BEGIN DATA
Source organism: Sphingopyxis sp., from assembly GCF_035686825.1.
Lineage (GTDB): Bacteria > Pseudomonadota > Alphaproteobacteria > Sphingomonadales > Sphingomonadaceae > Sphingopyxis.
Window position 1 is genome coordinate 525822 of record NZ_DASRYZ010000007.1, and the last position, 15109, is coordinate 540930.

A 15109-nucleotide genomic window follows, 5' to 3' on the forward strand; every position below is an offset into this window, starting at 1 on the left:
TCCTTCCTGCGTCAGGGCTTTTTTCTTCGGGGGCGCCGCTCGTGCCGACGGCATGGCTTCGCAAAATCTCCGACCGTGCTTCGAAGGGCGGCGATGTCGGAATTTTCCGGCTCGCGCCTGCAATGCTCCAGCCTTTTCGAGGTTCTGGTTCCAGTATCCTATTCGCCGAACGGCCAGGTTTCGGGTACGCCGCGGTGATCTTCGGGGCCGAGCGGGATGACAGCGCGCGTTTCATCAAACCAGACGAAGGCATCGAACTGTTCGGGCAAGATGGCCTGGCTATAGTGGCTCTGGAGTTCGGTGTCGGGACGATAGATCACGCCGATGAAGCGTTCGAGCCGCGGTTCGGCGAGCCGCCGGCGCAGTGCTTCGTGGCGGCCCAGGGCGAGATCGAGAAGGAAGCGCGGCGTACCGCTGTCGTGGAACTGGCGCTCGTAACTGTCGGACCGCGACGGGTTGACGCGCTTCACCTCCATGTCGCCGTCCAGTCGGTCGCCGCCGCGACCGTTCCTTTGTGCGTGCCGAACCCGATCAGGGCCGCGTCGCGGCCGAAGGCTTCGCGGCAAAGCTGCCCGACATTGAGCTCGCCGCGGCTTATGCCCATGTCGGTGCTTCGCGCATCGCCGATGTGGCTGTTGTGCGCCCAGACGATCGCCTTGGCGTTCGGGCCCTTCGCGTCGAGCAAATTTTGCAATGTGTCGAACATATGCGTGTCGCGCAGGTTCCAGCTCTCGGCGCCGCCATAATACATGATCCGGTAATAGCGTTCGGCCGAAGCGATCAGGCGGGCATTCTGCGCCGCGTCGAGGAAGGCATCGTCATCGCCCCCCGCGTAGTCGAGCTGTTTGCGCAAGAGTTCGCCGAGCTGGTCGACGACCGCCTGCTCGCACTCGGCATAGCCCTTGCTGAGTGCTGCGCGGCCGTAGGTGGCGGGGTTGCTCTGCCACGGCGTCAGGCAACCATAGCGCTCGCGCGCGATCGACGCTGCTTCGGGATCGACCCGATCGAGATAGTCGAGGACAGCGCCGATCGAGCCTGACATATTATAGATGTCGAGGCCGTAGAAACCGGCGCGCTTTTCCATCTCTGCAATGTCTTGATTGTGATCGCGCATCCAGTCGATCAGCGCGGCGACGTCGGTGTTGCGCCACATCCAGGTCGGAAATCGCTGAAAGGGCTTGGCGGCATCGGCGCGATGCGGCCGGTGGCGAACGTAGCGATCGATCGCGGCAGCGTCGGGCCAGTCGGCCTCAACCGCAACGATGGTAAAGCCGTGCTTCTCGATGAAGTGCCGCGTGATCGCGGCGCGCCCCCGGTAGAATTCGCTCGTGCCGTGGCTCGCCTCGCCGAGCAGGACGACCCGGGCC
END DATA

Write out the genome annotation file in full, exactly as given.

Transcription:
Source organism: Sphingopyxis sp., from assembly GCF_035686825.1.
Lineage (GTDB): Bacteria > Pseudomonadota > Alphaproteobacteria > Sphingomonadales > Sphingomonadaceae > Sphingopyxis.
Window position 1 is genome coordinate 525822 of record NZ_DASRYZ010000007.1, and the last position, 15109, is coordinate 540930.

A 15109-nucleotide genomic window follows, 5' to 3' on the forward strand; every position below is an offset into this window, starting at 1 on the left:
TCCTTCCTGCGTCAGGGCTTTTTTCTTCGGGGGCGCCGCTCGTGCCGACGGCATGGCTTCGCAAAATCTCCGACCGTGCTTCGAAGGGCGGCGATGTCGGAATTTTCCGGCTCGCGCCTGCAATGCTCCAGCCTTTTCGAGGTTCTGGTTCCAGTATCCTATTCGCCGAACGGCCAGGTTTCGGGTACGCCGCGGTGATCTTCGGGGCCGAGCGGGATGACAGCGCGCGTTTCATCAAACCAGACGAAGGCATCGAACTGTTCGGGCAAGATGGCCTGGCTATAGTGGCTCTGGAGTTCGGTGTCGGGACGATAGATCACGCCGATGAAGCGTTCGAGCCGCGGTTCGGCGAGCCGCCGGCGCAGTGCTTCGTGGCGGCCCAGGGCGAGATCGAGAAGGAAGCGCGGCGTACCGCTGTCGTGGAACTGGCGCTCGTAACTGTCGGACCGCGACGGGTTGACGCGCTTCACCTCCATGTCGCCGTCCAGTCGGTCGCCGCCGCGACCGTTCCTTTGTGCGTGCCGAACCCGATCAGGGCCGCGTCGCGGCCGAAGGCTTCGCGGCAAAGCTGCCCGACATTGAGCTCGCCGCGGCTTATGCCCATGTCGGTGCTTCGCGCATCGCCGATGTGGCTGTTGTGCGCCCAGACGATCGCCTTGGCGTTCGGGCCCTTCGCGTCGAGCAAATTTTGCAATGTGTCGAACATATGCGTGTCGCGCAGGTTCCAGCTCTCGGCGCCGCCATAATACATGATCCGGTAATAGCGTTCGGCCGAAGCGATCAGGCGGGCATTCTGCGCCGCGTCGAGGAAGGCATCGTCATCGCCCCCCGCGTAGTCGAGCTGTTTGCGCAAGAGTTCGCCGAGCTGGTCGACGACCGCCTGCTCGCACTCGGCATAGCCCTTGCTGAGTGCTGCGCGGCCGTAGGTGGCGGGGTTGCTCTGCCACGGCGTCAGGCAACCATAGCGCTCGCGCGCGATCGACGCTGCTTCGGGATCGACCCGATCGAGATAGTCGAGGACAGCGCCGATCGAGCCTGACATATTATAGATGTCGAGGCCGTAGAAACCGGCGCGCTTTTCCATCTCTGCAATGTCTTGATTGTGATCGCGCATCCAGTCGATCAGCGCGGCGACGTCGGTGTTGCGCCACATCCAGGTCGGAAATCGCTGAAAGGGCTTGGCGGCATCGGCGCGATGCGGCCGGTGGCGAACGTAGCGATCGATCGCGGCAGCGTCGGGCCAGTCGGCCTCAACCGCAACGATGGTAAAGCCGTGCTTCTCGATGAAGTGCCGCGTGATCGCGGCGCGCCCCCGGTAGAATTCGCTCGTGCCGTGGCTCGCCTCGCCGAGCAGGACGACCCGGGCC